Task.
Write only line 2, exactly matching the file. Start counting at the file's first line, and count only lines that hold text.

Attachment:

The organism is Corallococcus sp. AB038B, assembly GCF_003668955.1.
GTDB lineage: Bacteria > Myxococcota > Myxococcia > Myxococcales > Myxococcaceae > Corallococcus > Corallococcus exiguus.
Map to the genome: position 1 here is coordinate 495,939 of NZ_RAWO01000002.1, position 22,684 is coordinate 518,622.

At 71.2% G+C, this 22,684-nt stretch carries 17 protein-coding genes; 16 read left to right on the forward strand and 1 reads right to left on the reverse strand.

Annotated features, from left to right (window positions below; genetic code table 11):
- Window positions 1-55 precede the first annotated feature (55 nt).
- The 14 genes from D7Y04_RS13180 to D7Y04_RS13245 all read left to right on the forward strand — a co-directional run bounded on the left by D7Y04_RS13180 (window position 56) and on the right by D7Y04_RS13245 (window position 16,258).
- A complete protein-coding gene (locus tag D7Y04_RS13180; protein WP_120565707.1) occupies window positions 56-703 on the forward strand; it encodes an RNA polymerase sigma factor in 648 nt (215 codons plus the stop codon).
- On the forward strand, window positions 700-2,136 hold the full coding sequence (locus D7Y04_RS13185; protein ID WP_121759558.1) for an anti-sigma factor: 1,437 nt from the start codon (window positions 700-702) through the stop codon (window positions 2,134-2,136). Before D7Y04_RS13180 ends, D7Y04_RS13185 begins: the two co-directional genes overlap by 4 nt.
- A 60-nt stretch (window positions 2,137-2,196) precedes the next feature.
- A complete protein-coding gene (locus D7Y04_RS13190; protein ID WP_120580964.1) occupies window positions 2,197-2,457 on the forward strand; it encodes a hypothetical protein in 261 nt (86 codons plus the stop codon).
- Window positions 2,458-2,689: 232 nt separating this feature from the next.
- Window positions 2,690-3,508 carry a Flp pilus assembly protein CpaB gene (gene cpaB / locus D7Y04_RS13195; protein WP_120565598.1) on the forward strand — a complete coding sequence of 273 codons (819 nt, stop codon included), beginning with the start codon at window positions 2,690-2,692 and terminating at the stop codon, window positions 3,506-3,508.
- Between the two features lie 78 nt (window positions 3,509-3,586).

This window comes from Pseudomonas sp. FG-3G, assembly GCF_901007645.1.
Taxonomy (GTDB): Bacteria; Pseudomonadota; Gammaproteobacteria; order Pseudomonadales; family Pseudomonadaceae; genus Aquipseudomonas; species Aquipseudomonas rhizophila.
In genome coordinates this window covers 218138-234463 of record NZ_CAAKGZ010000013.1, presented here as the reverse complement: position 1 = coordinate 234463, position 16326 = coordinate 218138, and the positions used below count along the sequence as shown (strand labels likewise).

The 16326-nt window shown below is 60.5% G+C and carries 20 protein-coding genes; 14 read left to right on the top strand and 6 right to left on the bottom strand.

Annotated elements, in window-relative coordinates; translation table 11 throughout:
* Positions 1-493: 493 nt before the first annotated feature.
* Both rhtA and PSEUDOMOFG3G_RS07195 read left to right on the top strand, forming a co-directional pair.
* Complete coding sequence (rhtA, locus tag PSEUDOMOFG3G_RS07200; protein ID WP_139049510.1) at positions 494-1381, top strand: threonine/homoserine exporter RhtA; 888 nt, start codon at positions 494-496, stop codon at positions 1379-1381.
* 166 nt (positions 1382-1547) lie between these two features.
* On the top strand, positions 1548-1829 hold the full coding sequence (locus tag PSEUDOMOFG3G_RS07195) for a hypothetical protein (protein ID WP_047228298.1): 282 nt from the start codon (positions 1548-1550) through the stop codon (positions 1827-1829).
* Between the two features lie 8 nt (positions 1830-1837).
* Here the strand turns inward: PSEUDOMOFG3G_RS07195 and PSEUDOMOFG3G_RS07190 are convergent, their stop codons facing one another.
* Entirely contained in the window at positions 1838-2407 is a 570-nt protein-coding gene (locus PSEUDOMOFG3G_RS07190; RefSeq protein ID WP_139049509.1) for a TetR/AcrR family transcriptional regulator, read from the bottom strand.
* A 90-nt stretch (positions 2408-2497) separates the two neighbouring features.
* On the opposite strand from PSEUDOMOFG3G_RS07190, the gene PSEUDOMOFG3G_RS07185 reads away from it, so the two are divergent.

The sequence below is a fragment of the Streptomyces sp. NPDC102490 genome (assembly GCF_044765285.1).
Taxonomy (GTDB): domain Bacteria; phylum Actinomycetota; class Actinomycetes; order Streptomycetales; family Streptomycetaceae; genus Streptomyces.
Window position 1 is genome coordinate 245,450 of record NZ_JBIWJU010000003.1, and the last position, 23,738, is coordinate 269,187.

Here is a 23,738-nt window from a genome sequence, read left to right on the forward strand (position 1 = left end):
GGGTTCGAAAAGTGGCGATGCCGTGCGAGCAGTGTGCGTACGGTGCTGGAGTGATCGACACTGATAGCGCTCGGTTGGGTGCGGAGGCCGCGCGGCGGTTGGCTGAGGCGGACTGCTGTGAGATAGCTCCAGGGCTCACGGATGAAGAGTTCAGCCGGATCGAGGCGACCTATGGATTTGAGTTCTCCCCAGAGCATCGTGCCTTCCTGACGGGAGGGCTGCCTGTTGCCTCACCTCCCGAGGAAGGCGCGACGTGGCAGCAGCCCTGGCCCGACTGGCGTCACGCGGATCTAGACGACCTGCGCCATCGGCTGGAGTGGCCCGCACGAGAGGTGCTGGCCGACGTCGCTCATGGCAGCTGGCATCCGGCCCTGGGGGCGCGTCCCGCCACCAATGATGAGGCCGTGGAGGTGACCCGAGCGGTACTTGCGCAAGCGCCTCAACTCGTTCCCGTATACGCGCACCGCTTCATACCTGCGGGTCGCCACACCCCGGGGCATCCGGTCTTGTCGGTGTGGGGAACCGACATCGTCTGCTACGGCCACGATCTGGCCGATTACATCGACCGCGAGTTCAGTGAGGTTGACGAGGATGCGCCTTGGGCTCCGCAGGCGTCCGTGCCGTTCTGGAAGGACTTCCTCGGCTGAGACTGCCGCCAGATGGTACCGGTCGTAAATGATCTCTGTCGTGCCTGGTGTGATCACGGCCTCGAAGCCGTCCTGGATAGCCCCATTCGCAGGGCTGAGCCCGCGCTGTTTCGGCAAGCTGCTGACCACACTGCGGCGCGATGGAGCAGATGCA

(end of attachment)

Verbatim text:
GTDB lineage: Bacteria > Myxococcota > Myxococcia > Myxococcales > Myxococcaceae > Corallococcus > Corallococcus exiguus.